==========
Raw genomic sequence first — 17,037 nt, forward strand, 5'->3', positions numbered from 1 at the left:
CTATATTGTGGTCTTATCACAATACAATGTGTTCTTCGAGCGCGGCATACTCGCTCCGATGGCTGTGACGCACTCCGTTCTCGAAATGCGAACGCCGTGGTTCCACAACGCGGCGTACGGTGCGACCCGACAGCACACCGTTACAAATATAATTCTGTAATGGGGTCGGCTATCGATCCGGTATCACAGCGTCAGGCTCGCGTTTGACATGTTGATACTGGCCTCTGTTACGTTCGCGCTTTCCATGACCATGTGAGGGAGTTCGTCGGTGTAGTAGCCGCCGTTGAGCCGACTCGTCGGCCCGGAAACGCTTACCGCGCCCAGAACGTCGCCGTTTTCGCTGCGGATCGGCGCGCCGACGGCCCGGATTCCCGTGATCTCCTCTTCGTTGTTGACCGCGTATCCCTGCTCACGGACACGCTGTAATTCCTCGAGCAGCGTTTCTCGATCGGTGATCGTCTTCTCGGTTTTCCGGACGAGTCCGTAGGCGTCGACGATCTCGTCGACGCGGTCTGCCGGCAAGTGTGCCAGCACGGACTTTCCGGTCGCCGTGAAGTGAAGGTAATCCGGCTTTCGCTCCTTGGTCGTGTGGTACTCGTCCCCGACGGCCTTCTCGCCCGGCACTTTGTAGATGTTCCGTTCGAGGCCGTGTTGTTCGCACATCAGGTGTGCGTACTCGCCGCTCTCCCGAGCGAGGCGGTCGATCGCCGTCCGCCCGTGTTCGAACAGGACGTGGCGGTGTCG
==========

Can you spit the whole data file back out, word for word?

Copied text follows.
Raw genomic sequence first — 17,037 nt, forward strand, 5'->3', positions numbered from 1 at the left:
CTATATTGTGGTCTTATCACAATACAATGTGTTCTTCGAGCGCGGCATACTCGCTCCGATGGCTGTGACGCACTCCGTTCTCGAAATGCGAACGCCGTGGTTCCACAACGCGGCGTACGGTGCGACCCGACAGCACACCGTTACAAATATAATTCTGTAATGGGGTCGGCTATCGATCCGGTATCACAGCGTCAGGCTCGCGTTTGACATGTTGATACTGGCCTCTGTTACGTTCGCGCTTTCCATGACCATGTGAGGGAGTTCGTCGGTGTAGTAGCCGCCGTTGAGCCGACTCGTCGGCCCGGAAACGCTTACCGCGCCCAGAACGTCGCCGTTTTCGCTGCGGATCGGCGCGCCGACGGCCCGGATTCCCGTGATCTCCTCTTCGTTGTTGACCGCGTATCCCTGCTCACGGACACGCTGTAATTCCTCGAGCAGCGTTTCTCGATCGGTGATCGTCTTCTCGGTTTTCCGGACGAGTCCGTAGGCGTCGACGATCTCGTCGACGCGGTCTGCCGGCAAGTGTGCCAGCACGGACTTTCCGGTCGCCGTGAAGTGAAGGTAATCCGGCTTTCGCTCCTTGGTCGTGTGGTACTCGTCCCCGACGGCCTTCTCGCCCGGCACTTTGTAGATGTTCCGTTCGAGGCCGTGTTGTTCGCACATCAGGTGTGCGTACTCGCCGCTCTCCCGAGCGAGGCGGTCGATCGCCGTCCGCCCGTGTTCGAACAGGACGTGGCGGTGTCG